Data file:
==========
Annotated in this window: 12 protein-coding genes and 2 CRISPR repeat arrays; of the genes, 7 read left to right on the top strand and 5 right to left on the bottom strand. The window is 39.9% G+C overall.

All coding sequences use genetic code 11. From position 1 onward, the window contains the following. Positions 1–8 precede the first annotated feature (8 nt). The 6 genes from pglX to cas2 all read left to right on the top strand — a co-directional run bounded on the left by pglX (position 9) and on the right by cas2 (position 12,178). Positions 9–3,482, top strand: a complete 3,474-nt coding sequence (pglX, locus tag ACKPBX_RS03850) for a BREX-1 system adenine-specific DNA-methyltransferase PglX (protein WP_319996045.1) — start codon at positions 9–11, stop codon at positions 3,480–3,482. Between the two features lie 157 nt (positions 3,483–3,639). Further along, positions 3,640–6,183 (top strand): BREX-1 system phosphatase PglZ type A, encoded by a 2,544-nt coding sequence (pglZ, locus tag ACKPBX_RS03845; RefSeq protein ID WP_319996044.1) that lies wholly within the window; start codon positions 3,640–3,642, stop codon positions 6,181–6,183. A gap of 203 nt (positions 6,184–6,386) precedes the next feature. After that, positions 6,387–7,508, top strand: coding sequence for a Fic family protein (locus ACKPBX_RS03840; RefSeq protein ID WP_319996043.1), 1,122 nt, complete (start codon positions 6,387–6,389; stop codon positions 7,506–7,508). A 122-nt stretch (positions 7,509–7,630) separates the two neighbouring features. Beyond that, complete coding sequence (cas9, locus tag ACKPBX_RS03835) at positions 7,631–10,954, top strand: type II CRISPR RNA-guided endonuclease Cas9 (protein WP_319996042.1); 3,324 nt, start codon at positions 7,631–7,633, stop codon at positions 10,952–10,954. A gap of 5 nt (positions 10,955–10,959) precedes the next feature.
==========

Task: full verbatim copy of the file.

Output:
Annotated in this window: 12 protein-coding genes and 2 CRISPR repeat arrays; of the genes, 7 read left to right on the top strand and 5 right to left on the bottom strand. The window is 39.9% G+C overall.

All coding sequences use genetic code 11. From position 1 onward, the window contains the following. Positions 1–8 precede the first annotated feature (8 nt). The 6 genes from pglX to cas2 all read left to right on the top strand — a co-directional run bounded on the left by pglX (position 9) and on the right by cas2 (position 12,178). Positions 9–3,482, top strand: a complete 3,474-nt coding sequence (pglX, locus tag ACKPBX_RS03850) for a BREX-1 system adenine-specific DNA-methyltransferase PglX (protein WP_319996045.1) — start codon at positions 9–11, stop codon at positions 3,480–3,482. Between the two features lie 157 nt (positions 3,483–3,639). Further along, positions 3,640–6,183 (top strand): BREX-1 system phosphatase PglZ type A, encoded by a 2,544-nt coding sequence (pglZ, locus tag ACKPBX_RS03845; RefSeq protein ID WP_319996044.1) that lies wholly within the window; start codon positions 3,640–3,642, stop codon positions 6,181–6,183. A gap of 203 nt (positions 6,184–6,386) precedes the next feature. After that, positions 6,387–7,508, top strand: coding sequence for a Fic family protein (locus ACKPBX_RS03840; RefSeq protein ID WP_319996043.1), 1,122 nt, complete (start codon positions 6,387–6,389; stop codon positions 7,506–7,508). A 122-nt stretch (positions 7,509–7,630) separates the two neighbouring features. Beyond that, complete coding sequence (cas9, locus tag ACKPBX_RS03835) at positions 7,631–10,954, top strand: type II CRISPR RNA-guided endonuclease Cas9 (protein WP_319996042.1); 3,324 nt, start codon at positions 7,631–7,633, stop codon at positions 10,952–10,954. A gap of 5 nt (positions 10,955–10,959) precedes the next feature.